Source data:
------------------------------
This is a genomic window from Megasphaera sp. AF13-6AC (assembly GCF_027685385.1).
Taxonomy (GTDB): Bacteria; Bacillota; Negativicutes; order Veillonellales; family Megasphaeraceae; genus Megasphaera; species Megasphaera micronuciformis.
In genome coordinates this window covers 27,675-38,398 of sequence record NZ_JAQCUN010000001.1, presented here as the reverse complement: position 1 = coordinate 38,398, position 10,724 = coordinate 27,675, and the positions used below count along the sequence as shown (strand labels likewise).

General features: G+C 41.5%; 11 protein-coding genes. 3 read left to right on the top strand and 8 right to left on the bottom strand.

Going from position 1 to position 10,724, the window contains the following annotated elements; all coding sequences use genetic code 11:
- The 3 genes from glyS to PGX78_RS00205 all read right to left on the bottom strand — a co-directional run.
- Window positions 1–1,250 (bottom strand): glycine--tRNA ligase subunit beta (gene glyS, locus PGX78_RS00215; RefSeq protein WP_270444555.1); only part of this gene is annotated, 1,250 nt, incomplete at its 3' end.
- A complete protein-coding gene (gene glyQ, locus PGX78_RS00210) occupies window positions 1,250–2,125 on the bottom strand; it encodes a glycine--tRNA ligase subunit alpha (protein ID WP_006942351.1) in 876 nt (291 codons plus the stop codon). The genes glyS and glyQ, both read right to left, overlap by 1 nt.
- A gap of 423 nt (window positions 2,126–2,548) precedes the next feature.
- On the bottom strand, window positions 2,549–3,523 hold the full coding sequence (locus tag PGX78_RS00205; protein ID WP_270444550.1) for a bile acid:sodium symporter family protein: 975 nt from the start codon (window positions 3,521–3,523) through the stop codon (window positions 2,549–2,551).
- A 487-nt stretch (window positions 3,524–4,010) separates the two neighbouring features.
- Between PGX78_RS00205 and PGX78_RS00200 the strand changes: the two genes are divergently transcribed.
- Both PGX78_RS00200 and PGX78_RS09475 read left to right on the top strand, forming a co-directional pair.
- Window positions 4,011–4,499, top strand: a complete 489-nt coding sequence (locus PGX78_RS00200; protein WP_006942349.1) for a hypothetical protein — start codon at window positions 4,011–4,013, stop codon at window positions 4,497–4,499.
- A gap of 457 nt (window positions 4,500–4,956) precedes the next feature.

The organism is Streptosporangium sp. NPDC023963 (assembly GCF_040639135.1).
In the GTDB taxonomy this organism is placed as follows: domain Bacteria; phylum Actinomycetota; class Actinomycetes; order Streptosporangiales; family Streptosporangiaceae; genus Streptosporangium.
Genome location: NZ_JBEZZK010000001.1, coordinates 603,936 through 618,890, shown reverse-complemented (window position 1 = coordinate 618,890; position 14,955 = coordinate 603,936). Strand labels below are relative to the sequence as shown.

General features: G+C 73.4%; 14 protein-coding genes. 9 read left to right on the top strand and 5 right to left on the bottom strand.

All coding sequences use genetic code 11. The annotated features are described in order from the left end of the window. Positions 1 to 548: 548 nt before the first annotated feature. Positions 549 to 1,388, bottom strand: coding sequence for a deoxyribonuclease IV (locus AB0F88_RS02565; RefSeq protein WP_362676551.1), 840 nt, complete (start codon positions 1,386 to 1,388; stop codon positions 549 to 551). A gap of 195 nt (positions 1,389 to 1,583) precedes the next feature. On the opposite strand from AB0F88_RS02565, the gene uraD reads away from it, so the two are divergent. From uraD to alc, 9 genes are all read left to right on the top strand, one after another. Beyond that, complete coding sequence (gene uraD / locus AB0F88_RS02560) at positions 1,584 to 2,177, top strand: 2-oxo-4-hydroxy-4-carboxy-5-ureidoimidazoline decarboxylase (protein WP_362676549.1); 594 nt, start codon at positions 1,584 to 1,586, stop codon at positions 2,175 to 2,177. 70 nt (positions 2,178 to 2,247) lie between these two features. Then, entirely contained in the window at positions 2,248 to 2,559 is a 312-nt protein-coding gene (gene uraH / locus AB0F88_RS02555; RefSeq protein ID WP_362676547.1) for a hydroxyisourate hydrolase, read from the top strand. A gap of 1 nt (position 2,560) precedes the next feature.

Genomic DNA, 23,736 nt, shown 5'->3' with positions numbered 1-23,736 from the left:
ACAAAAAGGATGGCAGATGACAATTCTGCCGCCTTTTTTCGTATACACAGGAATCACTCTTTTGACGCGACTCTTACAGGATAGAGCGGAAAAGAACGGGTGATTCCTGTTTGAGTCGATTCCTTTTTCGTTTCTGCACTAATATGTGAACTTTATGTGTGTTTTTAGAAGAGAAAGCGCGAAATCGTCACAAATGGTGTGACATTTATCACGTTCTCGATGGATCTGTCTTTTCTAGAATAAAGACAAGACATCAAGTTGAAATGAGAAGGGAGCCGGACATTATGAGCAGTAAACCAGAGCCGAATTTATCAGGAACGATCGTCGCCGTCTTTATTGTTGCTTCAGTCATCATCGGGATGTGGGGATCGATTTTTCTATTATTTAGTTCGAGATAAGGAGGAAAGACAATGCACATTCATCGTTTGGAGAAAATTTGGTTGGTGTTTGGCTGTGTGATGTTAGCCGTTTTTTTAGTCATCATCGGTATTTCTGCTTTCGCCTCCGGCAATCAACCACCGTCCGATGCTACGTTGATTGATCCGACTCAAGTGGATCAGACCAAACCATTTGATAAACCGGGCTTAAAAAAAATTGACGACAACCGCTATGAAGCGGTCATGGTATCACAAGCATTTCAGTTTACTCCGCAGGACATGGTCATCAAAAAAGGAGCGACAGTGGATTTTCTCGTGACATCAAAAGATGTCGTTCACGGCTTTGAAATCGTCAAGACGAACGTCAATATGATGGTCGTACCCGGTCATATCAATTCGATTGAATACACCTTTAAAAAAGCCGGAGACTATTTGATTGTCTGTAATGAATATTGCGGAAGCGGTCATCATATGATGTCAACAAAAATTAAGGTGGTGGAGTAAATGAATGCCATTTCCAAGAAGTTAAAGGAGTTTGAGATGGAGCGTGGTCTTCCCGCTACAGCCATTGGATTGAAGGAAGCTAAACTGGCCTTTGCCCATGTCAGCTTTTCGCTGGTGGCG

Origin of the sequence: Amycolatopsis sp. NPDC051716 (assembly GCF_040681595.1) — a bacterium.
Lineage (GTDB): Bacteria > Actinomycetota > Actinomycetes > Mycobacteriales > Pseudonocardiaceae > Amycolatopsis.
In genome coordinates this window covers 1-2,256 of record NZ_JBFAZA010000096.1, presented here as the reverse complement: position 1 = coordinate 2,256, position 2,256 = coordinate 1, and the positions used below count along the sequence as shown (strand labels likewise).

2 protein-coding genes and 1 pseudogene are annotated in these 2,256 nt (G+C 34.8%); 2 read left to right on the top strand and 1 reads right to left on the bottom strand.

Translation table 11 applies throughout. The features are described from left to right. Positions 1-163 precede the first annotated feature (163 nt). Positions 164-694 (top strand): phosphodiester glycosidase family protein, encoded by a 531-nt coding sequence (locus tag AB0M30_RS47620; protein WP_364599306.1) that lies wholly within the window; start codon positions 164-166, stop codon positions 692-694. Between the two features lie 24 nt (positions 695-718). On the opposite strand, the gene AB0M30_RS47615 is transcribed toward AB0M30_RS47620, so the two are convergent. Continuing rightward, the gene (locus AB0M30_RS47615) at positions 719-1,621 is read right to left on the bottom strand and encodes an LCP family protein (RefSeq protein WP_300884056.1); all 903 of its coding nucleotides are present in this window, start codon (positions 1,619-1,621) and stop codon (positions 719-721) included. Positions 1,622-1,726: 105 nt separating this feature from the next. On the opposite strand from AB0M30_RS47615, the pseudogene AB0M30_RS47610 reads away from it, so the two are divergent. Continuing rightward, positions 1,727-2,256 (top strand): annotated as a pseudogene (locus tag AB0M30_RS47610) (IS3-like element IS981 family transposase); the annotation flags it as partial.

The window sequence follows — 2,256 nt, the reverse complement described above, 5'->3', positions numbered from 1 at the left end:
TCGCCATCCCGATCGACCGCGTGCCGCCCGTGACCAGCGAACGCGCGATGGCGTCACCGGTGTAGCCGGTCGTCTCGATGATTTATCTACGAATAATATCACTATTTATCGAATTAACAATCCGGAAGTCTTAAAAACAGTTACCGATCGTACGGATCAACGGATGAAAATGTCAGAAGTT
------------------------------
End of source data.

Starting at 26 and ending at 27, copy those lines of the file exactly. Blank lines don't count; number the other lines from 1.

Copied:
2 protein-coding genes and 1 pseudogene are annotated in these 2,256 nt (G+C 34.8%); 2 read left to right on the top strand and 1 reads right to left on the bottom strand.

Translation table 11 applies throughout. The features are described from left to right. Positions 1-163 precede the first annotated feature (163 nt). Positions 164-694 (top strand): phosphodiester glycosidase family protein, encoded by a 531-nt coding sequence (locus tag AB0M30_RS47620; protein WP_364599306.1) that lies wholly within the window; start codon positions 164-166, stop codon positions 692-694. Between the two features lie 24 nt (positions 695-718). On the opposite strand, the gene AB0M30_RS47615 is transcribed toward AB0M30_RS47620, so the two are convergent. Continuing rightward, the gene (locus AB0M30_RS47615) at positions 719-1,621 is read right to left on the bottom strand and encodes an LCP family protein (RefSeq protein WP_300884056.1); all 903 of its coding nucleotides are present in this window, start codon (positions 1,619-1,621) and stop codon (positions 719-721) included. Positions 1,622-1,726: 105 nt separating this feature from the next. On the opposite strand from AB0M30_RS47615, the pseudogene AB0M30_RS47610 reads away from it, so the two are divergent. Continuing rightward, positions 1,727-2,256 (top strand): annotated as a pseudogene (locus tag AB0M30_RS47610) (IS3-like element IS981 family transposase); the annotation flags it as partial.